Date of Award

12-2001

Level of Access

Open-Access Thesis

Degree Name

Master of Science (MS)

Department

Chemical Engineering

Advisor

Douglas W. Bousfield

Second Committee Member

Adriaan R.P. van Heiningen

Third Committee Member

Hemant P. Pendse

Abstract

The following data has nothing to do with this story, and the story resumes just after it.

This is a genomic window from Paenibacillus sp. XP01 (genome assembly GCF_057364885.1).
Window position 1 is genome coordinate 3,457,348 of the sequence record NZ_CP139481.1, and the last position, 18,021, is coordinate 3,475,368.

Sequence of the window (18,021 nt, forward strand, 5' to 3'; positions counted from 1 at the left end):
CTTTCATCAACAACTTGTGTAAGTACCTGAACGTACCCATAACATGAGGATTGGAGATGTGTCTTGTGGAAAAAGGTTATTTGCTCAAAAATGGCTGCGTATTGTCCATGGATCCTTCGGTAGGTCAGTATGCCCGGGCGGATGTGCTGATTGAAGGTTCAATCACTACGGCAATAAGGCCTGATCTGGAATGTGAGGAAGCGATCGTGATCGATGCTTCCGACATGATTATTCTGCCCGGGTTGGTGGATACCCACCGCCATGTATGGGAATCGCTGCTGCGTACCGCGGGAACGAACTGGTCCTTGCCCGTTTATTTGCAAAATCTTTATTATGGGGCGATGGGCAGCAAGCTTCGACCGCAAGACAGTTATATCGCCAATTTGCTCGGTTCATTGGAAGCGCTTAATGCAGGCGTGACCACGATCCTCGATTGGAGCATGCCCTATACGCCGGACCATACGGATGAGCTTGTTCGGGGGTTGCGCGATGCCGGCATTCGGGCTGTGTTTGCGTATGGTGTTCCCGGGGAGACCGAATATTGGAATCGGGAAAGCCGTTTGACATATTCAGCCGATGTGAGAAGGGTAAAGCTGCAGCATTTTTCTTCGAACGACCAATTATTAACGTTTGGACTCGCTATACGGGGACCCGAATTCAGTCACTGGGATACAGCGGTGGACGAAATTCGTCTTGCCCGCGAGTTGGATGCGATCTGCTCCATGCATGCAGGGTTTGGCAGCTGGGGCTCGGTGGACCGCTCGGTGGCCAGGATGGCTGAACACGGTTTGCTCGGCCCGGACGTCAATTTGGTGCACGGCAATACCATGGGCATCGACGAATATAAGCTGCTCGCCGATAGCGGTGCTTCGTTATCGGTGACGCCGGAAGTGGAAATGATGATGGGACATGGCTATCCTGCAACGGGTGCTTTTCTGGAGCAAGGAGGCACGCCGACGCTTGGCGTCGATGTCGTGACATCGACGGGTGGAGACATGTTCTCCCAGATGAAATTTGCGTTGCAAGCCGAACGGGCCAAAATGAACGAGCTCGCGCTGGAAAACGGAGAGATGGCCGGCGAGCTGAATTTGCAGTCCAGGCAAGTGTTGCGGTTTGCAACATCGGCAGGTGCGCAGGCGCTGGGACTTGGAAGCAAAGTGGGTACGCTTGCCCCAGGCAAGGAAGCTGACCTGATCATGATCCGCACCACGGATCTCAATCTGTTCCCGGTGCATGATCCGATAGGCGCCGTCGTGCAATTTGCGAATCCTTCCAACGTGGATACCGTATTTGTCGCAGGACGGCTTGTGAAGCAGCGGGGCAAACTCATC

Paper is coated to improve the printability and the visual properties. The factors that determine the coating structure are important because the structure determines the physical, optical, and printing properties. This work focuses on determining a relationship between the rheological properties of the coating, the application method, and the final coating structure. Coatings with different polymers and pigments were characterized in terms of steady shear and viscoelastic properties. These coatings were applied onto plastic film and paper with a laboratory rod coater, a spray coater, and a high-speed blade coater. The final coating structure after drying was characterized in terms of void fraction, water absorption rate, gloss, and light scattering coefficient. A relationship between the viscoelasticity of the suspensions and the final coating structure was found for the associative thickeners. However, the concentration and molecular weights of cellulosic thickeners did change the wet state rheology, but the final coating structure was not changed. Pigment shape, type, and size distribution are more important than the elastic modulus when predicting coating properties. For all coatings, a correlation is found between shear viscosity and gloss. Application method has an influence on the final structure: the light scattering coefficient changed slightly, but spray coating gave lower gloss, larger absorption rates, and larger void volume compared to the blade coating and rod coating methods. This result was due to poor leveling and spreading of drops at low coat weights.

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